Good day How likely is it for fat necrosis to occur 12 months post op? I had DCIS in left breast, oestrogen +, nodes clean. I opted to have a bilateral mastectomy. Calcifications found in right breast. Reconstruction with silicone implants behind the chest wall12 months ago. I've discovered a lump as big as a pea in my right breast a week ago. Nothing showed up on the sonar although the dr could feel the lump. When I found DCIS lump, Sonar and mammo didn't pick it up either. Thank you
Fat Necrosis 12 Months Post-op, DCIS Bilateral Mastectomy?
Doctor Answers 4
Fat necrosis develops slowly - can feel like little "stones"
Fat necrosis occurs when a fat lobule dies, from either traumatic injury or because its blood supply was cut off. When this happens, it first swells, then becomes tough and enlarged, then eventually starts to shrink and dissolve away. This occurs over months to about a year. As this process evolves, sometimes lumps are felt that then shrink down, becoming harder over time and "suddenly" noticeable, even though surgery was months previously. This happens because as the fat lobule shrinks, the dead cells absorb calcium leaving a safe little "stone" that can has a telltale appearance on ultrasound and x-ray (mammograms). These coarse, chunky calcium deposits tend to look much different from tiny, fine microcalcifications that are associated with abnormal cell overgrowth inside milk ducts and glands that is a red flag signal for possible disease. It should be easy to tell with an exam or an ultrasound what this is, and very easy to take a tiny pinch to be sure if there is any question. We do avoid mammograms in patients who have had mastectomies, with very few exceptions. If this has happened near a lumpectomy or breast reduction site, a mammogram can help with additional information.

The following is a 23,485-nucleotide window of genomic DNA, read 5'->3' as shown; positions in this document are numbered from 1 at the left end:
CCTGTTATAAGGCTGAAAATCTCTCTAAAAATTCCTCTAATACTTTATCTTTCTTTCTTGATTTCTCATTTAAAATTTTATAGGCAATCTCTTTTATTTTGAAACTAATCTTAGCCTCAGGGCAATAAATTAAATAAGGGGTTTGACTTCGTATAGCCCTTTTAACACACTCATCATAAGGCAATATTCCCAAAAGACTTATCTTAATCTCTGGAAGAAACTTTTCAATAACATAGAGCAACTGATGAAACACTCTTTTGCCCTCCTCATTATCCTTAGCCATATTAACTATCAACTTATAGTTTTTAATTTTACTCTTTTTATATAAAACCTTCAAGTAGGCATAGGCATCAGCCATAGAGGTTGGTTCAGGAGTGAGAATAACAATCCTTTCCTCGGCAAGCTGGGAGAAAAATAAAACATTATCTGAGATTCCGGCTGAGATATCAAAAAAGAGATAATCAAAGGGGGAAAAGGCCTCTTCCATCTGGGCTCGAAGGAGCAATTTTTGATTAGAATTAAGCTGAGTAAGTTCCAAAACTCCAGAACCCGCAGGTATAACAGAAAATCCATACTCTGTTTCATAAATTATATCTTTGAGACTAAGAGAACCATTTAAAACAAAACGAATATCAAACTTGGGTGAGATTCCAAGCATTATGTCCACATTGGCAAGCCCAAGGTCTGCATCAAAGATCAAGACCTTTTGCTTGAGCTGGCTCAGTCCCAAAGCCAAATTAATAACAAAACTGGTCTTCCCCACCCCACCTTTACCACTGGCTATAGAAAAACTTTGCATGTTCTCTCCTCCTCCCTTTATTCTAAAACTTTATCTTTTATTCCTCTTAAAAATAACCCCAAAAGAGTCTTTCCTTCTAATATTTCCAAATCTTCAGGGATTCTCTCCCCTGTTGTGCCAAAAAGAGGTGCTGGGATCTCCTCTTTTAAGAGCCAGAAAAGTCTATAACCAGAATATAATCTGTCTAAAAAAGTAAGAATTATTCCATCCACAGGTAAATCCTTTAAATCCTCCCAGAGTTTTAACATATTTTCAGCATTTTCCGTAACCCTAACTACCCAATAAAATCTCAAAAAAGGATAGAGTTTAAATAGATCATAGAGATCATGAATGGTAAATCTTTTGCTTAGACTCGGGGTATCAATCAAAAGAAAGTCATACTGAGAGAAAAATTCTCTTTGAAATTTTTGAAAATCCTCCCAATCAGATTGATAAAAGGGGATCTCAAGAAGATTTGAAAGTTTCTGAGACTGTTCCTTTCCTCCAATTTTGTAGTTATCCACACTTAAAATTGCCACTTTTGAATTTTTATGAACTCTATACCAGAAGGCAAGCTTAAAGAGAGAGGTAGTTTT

"Lump" in Breast 1 Year Post Mastectomy with Reconstruction
It is not unusual for the breast to feel lumpy bumpy after mastectomy with subsequent reconstruction. From what little information you have provided you seem to be a low risk for recurrence. The typical factors that will increase the likelihood of recurrence include: Lymph node involvement, Tumor size larger than 5 centimeters, Inflammatory breast cancer, No radiation therapy after lumpectomy, Women under age 35, and Positive or close margins in the specimen.
However, due to the fact that there is a very discreet mass in a post mastectomy patient, I would be inclined to do an excisional biopsy of the lesion. It would be the safe and easy thing to do.
Given your breast cancer history, if you are feeling a mass, then this warrants medical attention. Please see your reconstructive plastic surgeon and/or your oncologist for an evaluation.
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